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» » Violins and music are soul of artist Xuan Huy

MUSIC - Every weekend, Hanoians have a chance to enjoy a LUALA concert along the pavement on Ly Thai To Street, conducted by a violin prodigy named Xuan Huy, who is the soul of the concert.


He sits among string musical instrument artists and plays the violin with total abandon--closed eyes and deeply absorbed in the sound of his music.

Born in 1972 in Hanoi, Huy comes from a traditionally musical family. His father studied the violin at the Shanghai Conservatory of Music while his mother followed the path of a vocalist.

Xuan Huy came first in his graduation test at the Hanoi National Conservatory of Music, after which he attended the State Musical College, then the Tchaikovsky National Academy of Music (former Kiev Conservatory) as an undergraduate.

He was a member of the Princess Diana Century Orchestra and travelled round-the-world on tours.

Recently, Huy came back and worked for the National Orchestra, acting as chief conductor for the LUALA orchestra. Something that very few people know about him is that he is also a skillful artisan with golden hands in making violin instruments.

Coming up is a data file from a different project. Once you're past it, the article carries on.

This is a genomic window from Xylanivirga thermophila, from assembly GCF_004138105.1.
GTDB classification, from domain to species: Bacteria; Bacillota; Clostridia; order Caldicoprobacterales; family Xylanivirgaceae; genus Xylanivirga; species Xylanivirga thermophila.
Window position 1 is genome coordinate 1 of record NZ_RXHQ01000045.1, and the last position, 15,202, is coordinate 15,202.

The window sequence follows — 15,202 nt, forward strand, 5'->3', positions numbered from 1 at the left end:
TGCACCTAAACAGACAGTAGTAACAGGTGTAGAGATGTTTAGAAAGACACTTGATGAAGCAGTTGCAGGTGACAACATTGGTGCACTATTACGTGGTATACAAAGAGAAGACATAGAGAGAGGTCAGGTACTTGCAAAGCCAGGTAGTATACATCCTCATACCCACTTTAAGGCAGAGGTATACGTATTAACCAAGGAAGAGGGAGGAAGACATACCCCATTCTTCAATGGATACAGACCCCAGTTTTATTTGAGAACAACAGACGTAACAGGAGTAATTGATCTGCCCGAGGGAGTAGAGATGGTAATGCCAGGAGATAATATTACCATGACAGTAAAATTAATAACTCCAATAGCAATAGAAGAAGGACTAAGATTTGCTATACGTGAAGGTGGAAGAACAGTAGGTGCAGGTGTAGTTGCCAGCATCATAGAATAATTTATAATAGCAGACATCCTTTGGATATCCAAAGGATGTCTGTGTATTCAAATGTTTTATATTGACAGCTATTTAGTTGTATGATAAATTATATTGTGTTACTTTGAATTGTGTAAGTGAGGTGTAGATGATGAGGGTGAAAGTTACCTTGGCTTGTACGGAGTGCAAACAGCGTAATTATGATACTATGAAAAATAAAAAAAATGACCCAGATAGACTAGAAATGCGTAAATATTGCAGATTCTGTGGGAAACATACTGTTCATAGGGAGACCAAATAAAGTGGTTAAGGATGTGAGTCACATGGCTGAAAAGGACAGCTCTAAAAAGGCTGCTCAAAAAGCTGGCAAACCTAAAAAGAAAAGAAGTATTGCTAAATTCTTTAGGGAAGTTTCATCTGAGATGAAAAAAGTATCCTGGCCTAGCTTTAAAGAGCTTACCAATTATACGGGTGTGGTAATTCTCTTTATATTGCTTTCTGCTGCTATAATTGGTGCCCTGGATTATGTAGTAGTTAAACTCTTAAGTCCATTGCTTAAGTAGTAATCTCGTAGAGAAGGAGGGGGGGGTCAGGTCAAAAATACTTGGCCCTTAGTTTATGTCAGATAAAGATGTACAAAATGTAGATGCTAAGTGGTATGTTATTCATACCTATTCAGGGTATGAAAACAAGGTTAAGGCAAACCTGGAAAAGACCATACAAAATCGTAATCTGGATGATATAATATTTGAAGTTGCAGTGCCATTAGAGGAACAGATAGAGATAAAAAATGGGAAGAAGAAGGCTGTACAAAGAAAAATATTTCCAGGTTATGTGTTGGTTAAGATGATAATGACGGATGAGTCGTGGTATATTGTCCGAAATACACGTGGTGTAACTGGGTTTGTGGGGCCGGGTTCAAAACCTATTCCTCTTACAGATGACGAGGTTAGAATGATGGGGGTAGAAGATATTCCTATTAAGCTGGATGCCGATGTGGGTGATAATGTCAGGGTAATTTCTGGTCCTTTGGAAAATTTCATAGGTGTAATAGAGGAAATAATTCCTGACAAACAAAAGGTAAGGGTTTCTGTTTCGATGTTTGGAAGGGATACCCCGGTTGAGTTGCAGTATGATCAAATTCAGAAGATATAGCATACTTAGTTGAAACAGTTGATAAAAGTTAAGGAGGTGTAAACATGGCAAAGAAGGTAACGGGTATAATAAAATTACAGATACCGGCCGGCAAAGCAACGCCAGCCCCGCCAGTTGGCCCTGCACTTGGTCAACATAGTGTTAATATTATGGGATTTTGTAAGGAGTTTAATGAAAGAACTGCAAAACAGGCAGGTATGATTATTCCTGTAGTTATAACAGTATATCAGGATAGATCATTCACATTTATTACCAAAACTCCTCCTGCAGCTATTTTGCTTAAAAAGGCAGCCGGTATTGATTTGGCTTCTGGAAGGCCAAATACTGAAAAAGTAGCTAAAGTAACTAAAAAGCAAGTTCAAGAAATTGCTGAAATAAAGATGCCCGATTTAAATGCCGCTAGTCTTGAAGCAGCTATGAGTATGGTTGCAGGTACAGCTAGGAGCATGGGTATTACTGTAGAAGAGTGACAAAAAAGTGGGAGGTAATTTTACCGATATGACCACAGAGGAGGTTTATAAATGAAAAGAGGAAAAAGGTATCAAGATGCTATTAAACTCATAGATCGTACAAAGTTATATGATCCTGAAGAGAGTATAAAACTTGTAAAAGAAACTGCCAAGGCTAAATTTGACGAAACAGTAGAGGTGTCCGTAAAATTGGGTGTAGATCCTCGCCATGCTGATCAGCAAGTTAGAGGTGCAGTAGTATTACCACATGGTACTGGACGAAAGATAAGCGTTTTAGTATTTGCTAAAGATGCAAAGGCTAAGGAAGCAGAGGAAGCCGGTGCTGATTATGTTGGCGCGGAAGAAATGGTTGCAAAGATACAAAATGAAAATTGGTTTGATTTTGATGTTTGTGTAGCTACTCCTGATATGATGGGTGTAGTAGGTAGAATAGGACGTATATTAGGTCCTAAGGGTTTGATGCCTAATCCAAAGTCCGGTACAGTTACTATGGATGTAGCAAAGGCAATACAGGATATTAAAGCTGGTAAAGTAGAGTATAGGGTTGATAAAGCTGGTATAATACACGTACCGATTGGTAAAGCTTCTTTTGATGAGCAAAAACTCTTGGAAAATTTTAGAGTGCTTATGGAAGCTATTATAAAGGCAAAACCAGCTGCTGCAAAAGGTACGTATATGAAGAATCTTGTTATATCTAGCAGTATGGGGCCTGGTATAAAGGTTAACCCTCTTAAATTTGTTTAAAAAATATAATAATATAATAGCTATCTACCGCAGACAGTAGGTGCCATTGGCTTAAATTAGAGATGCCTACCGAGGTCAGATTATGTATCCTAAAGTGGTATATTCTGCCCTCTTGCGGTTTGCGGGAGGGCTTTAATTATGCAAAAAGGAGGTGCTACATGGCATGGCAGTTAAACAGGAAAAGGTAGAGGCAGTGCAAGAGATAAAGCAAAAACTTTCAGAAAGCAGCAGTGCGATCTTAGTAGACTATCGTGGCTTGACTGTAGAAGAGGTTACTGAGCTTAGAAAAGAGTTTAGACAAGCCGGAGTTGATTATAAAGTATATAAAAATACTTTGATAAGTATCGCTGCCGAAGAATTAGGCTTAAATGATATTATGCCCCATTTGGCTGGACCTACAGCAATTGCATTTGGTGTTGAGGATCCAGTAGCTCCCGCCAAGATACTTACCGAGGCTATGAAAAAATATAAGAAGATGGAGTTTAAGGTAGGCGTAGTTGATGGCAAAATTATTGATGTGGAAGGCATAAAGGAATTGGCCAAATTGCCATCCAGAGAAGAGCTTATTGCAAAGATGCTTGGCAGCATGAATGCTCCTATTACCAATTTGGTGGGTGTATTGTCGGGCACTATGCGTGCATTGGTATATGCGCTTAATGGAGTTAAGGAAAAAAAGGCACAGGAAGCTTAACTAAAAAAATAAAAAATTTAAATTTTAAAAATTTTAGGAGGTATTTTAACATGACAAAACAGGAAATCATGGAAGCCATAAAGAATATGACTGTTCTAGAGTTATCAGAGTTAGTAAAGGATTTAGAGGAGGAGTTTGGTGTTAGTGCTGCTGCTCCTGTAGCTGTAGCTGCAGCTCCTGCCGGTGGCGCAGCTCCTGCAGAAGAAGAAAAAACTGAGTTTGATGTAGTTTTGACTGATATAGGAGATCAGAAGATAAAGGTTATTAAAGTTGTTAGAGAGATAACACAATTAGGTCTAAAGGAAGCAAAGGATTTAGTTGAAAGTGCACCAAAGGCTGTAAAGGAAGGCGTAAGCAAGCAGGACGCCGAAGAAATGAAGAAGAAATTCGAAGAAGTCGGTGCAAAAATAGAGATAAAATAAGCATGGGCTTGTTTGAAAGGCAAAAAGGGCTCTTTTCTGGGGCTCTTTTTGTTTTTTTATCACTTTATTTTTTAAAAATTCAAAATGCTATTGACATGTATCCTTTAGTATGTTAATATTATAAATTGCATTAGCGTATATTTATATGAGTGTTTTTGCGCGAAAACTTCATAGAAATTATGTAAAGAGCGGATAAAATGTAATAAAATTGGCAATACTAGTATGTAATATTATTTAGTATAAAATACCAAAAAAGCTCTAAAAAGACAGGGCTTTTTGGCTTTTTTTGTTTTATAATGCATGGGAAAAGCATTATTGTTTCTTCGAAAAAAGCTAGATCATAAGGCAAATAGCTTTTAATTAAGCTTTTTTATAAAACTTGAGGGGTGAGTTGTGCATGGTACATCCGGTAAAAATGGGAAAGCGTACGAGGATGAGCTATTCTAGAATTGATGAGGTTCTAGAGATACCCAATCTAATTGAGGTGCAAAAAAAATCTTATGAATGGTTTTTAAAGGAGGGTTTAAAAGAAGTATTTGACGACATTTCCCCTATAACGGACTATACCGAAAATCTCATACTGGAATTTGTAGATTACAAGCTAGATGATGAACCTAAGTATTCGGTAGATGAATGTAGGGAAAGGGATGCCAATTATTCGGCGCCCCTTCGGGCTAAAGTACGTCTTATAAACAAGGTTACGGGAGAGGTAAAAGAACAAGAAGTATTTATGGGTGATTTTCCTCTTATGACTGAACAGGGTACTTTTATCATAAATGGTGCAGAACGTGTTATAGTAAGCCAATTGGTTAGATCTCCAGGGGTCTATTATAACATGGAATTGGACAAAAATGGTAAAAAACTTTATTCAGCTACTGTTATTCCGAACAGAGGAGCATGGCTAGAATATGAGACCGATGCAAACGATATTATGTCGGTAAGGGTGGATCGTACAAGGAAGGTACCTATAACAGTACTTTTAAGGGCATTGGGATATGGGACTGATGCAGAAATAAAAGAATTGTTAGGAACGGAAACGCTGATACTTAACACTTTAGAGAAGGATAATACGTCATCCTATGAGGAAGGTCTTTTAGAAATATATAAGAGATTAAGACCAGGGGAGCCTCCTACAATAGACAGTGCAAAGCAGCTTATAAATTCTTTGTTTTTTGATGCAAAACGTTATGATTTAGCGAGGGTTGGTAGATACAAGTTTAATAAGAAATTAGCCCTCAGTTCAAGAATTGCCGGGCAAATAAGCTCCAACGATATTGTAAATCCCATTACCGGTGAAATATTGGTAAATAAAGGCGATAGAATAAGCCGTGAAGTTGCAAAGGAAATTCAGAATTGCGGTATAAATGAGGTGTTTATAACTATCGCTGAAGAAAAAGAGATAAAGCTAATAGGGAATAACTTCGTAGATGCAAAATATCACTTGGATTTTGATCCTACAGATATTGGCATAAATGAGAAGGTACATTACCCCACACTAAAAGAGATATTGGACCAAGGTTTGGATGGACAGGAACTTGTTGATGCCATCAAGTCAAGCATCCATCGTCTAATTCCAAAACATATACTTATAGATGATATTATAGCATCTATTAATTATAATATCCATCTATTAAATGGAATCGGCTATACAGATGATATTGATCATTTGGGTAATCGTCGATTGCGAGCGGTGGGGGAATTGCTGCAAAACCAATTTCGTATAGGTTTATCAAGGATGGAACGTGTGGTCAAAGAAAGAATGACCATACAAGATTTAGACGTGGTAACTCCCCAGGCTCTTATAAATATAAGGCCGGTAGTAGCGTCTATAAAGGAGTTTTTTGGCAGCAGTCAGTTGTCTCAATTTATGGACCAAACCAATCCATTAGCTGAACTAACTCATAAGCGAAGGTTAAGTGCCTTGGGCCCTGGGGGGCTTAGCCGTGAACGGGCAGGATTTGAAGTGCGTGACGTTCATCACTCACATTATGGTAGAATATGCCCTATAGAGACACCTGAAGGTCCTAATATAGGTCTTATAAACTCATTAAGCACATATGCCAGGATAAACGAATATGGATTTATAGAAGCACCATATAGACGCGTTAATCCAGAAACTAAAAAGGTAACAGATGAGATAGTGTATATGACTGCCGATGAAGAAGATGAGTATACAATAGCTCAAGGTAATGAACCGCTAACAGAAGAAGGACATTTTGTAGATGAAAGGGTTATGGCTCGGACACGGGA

His concept of a good violin in an orchestra is that the instrument must be handmade, as violins made from machines have no soul. These handmade violins can be kept for 500 years, and Huy has a strong belief that the violins he makes will be played hundreds of years later in some remote corner of the world.

It takes him four months to complete making one violin. Regardless of the time frame to make a violin, it is important to choose the kind of wood used very carefully. Even after finishing the instrument, Huy said people should play the instrument for years to understand the instrument.

Huy compares making a violin to having a baby and like a parent also understand and lead it in the correct way. He might be influenced by the film ‘The Red Violin’ featuring a talented artisan named Nicolo Bussotti who makes violins from his love, desire and pain over his wife’s death at child birth.

He believes each violin has a soul which is greatly dependent upon its maker and artist who plays it. Some talented artists sometimes make mistakes on stage just because they don’t understand fully the soul of the instrument, said Huy.

Among the violins in his collection, several were made by Italian artisans in the 18th century. In addition, out of the violins that people bring to Huy for repair, some are a few hundred years old. Some violins made by Huy have travelled to distant countries across the globe.

There is a deep belief that hundreds of year’s later, one of Xuan Huy’s violins will be played in a dome of a theater in Vienna or Berlin or perhaps his violins will become a precious heirloom of a family and transferred from generation to generation as does gold or other valuable jewellery items.

Source: SGGP

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